When I was in undergraduate school from 1967 to 1971, the general consensus was that the Great Depression did not end until World War II. The second great war was the event at finally put an end to it. Today there is a new generation of historians who will tell that that is incorrect. They tell us “Franklin the Great’s” policies really did end it. Unfortunately, for that point of view, the economic statistics do not support that assertion.
The economy went down in 1929 and hit rock bottom in 1933. It started to get better after that but hit another pothole in 1937. It was at this time that a number of intellectuals, who were friendly to the administration, expressed serious doubts about capitalism. They started to speculate and in some cases act upon supposed merits of socialism and communism.
The fact remains that the New Deal failed to end the Great Depression. FDR’s sunny speeches and brimming image of confidence made it more bearable, and probably derailed moves to the far left, but in the end, the New Deal failed. Why was that? At least part of the answer lies in the misguided tax laws and supply side economic policies that Franklin Roosevelt and his advisers pushed so vigorously.
In 1929 the individual income tax rates ranged from 1.5% on the first $0 to $4,000 of income. It increased using many brackets to 25% on income of $170,000 or more. The corporate rate was 11% on income higher than $3,000.
In 1932, which was the last full year of Hoover administration, the individual tax rate increased to 4% on the first $4,000 and reached a high of 63% on income exceeding $1 million. The corporate tax rate was raised to 14%. In other words, under Herbert Hoover, who is not blameless for the situation, taxes actually went up during an economic depression!
The tax rates didn’t get any better during the Roosevelt years in the 1930s. In fact, they continued to go higher. By 1939 the top rate had reached 79% for individuals and 19% for corporations. At a time when the economic recovery depended upon the expansion business investment and job creation, the government was taking more and more from those who were succeeding.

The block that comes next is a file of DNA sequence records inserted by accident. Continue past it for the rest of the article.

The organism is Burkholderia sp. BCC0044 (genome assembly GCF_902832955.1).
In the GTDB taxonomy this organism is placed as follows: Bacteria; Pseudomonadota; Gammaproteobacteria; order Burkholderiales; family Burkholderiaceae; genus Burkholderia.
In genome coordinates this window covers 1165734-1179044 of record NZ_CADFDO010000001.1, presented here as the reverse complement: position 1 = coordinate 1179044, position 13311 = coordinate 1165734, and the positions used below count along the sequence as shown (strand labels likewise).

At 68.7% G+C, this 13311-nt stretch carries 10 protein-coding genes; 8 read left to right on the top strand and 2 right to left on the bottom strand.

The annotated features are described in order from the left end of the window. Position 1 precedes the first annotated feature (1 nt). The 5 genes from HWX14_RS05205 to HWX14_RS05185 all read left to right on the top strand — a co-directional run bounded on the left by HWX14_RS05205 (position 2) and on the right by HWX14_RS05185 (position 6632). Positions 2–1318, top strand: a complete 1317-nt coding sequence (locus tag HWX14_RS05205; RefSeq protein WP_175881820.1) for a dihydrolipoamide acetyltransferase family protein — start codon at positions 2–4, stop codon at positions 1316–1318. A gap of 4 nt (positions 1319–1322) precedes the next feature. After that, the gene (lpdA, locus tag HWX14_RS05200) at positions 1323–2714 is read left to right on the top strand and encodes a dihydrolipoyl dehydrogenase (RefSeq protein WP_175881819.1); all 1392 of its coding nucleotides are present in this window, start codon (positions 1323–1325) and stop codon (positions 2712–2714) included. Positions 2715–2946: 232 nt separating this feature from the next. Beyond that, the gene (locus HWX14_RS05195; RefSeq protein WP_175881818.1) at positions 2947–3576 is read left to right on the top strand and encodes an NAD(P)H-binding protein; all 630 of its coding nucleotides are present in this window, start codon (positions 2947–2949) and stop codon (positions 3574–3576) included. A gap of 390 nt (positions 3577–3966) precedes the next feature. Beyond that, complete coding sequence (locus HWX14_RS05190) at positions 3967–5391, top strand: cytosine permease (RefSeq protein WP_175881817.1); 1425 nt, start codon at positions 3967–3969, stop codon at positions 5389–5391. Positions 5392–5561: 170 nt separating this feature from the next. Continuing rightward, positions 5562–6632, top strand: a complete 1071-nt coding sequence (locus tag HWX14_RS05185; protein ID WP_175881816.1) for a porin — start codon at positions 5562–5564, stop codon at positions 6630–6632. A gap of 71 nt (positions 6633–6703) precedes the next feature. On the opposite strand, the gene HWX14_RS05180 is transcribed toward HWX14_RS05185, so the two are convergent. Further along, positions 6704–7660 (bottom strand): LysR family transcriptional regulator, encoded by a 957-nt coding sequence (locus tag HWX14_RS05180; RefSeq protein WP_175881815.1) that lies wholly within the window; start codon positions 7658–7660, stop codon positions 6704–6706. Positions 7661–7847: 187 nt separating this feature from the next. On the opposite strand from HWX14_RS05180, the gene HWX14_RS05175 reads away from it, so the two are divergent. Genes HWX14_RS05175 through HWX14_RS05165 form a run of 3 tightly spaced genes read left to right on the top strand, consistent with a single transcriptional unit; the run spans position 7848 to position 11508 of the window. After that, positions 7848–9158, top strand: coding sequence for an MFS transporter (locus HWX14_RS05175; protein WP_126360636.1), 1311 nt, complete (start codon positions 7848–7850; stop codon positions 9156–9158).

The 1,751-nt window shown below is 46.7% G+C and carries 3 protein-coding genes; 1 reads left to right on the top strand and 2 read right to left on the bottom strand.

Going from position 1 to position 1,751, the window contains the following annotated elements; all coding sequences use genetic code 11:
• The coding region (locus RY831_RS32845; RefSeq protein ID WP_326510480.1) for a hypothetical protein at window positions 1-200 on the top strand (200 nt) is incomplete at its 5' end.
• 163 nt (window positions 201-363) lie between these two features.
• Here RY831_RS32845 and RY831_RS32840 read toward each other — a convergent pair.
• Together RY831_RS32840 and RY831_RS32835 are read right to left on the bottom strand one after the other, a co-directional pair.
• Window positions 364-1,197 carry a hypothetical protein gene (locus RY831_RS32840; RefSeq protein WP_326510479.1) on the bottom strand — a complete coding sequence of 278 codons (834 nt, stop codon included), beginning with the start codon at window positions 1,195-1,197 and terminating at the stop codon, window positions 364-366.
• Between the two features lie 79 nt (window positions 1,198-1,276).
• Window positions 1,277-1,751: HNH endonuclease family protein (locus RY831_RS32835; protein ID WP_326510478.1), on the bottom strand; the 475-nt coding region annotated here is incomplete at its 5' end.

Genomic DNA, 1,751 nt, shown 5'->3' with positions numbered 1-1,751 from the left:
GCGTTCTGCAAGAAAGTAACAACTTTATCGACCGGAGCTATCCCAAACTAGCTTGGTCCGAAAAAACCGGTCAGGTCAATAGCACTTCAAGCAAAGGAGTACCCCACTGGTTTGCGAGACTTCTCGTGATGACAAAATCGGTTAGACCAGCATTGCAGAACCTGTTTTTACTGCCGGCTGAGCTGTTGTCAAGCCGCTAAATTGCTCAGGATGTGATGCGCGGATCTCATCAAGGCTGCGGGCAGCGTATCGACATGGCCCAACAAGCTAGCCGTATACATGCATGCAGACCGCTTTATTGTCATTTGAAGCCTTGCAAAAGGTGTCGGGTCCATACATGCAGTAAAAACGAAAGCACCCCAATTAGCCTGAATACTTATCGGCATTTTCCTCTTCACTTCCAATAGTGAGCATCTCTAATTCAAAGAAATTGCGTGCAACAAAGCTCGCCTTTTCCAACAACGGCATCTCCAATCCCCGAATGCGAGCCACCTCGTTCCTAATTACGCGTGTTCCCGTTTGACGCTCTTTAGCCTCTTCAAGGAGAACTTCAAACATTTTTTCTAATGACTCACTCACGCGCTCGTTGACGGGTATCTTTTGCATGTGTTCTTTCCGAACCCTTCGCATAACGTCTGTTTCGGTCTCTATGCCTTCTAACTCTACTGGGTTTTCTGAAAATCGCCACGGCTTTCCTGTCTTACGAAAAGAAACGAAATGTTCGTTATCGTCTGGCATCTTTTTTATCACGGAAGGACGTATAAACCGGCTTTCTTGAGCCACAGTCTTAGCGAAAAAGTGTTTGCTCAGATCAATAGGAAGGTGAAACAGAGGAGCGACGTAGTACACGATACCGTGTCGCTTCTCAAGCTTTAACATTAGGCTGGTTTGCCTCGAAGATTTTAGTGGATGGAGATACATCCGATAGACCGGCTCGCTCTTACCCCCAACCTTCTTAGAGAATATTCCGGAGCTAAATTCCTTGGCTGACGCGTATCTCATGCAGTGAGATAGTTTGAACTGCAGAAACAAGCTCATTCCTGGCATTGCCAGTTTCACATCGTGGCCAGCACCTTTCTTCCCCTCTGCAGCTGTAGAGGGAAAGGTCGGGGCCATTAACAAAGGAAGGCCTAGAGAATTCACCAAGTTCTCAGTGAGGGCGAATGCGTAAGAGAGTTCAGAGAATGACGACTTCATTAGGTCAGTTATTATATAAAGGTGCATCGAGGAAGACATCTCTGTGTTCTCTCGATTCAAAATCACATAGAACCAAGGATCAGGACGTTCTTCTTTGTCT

At the same Roosevelt and his “brain trust” were looking for novel ways to fix the economy. One of their schemes was to find ways to raise prices. The theory was that if prices were raised, business activity would be increased. To that end, the NRA was formed. It essentially set up cartels that allowed member business to collude to set higher prices. In a famous case, a Kosher poultry plant was prosecuted for attempted to sell dressed chickens for less than the NRA set prices.
The government also got in the business of buying up surplus goods to raise prices. In one famous action which made its way to a political pin, the government bought 8 million piglets and destroyed them to drive up the price of pork.
In the end the government’s ever increasing taxes took money from the successful businesses that would have provided the support for the economic recovery. A the same to the government “supply side” moves that were aimed at increasing prices and lowing the supply of goods, interfered with the natural price rationing function that would have gotten the economy on a even keel much faster.
In conclusion, activist government made the Great Depression deeper and longer, not better.
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